Slamet from Palangkaraya, Central Kalimantan, works in construction but because of the haze that is consuming his province there is no work for him. The water is full of garbage and toxic waste, yet he says 'better a dirty fish than no fish at all.' (Photo courtesy of Bjorn Vaughn) Slamet from Palangkaraya, Central Kalimantan, works in construction but because of the haze that is consuming his province there is no work for him. The water is full of garbage and toxic waste, yet he says 'better a dirty fish than no fish at all.' (Photo courtesy of Bjorn Vaughn)

But much more importantly, how does one account for the cost of health impacts and deaths? Just as an example, there is a lot of talk about pollution levels of particulate matter (PM10) in the haze. But things are actually much worse than that. Professor Susan Page of the University of Leicester, who has worked in Kalimantan peat swamps since the early 1990s, wrote to me that “the levels of carbon monoxide and ground-level ozone are presently off the scale.” Just to be clear, carbon monoxide is the stuff people use to commit suicide and ground-level ozone is similarly highly toxic — not just to people but also to plants, so this will also impact crop productivity.

Talking about crop productivity, how will agricultural yields be affected? The oil palm industry alone for example is expected to have 10–20 percent yield reductions because of the persistent haze. In an industry worth some $20 billion, this could shave a few billion dollars off national earnings. And this doesn’t yet address the threat of countries like Singapore to ban Indonesian products associated with oil-palm or pulp-and-paper production. Indonesia’s export revenues from these two industries together exceed $40 billion, earnings the country can hardly afford to lose.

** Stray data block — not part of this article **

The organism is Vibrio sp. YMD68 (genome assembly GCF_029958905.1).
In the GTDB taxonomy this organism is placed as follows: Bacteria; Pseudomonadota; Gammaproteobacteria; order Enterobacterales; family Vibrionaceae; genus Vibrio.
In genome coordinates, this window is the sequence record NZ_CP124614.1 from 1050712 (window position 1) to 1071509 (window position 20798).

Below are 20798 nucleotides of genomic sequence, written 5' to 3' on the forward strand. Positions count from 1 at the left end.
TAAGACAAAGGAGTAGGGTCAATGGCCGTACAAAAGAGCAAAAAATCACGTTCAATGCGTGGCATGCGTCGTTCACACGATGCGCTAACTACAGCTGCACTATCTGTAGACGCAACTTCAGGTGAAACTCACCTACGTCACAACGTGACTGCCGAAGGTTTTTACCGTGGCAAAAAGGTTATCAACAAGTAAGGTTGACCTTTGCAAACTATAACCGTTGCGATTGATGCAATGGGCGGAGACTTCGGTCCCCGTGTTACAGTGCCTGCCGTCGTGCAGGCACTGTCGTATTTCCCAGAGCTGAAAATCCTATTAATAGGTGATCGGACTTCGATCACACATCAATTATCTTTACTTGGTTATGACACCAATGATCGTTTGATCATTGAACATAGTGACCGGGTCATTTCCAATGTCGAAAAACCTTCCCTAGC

And what about the small-holder agriculture? Haze in 1997 significantly reduced bee populations and these took about three years to recover. Bees are the most crucial species in pollination. No bees, no onions, no tomatoes, no potatoes, no eggplants, and no water melons, to name a few. As Albert Einstein said: “if the bee disappeared off the surface of the globe, then man would have only four years of life left. No more bees, no more pollination, no more plants, no more animals, no more man.” At least Albert got it.

There are so many direct and indirect socio-economic impacts, and the total costs of Indonesia’s poorly managed fire problem might well reach the $50 billion mark or go beyond. One would think that such a figure would shake the government into real concrete action regarding the fire and haze disaster.

International reputation

And if those economic figures don’t succeed in getting the government focused, then surely Indonesia’s rapidly declining international reputation should make it think. Obviously, Indonesia’s direct neighbours Singapore, Malaysia, but also Brunei, Thailand and the Philippines, are already annoyed with the Indonesian government for its inability to predict and prepare for the fire disaster and to do anything effective about it.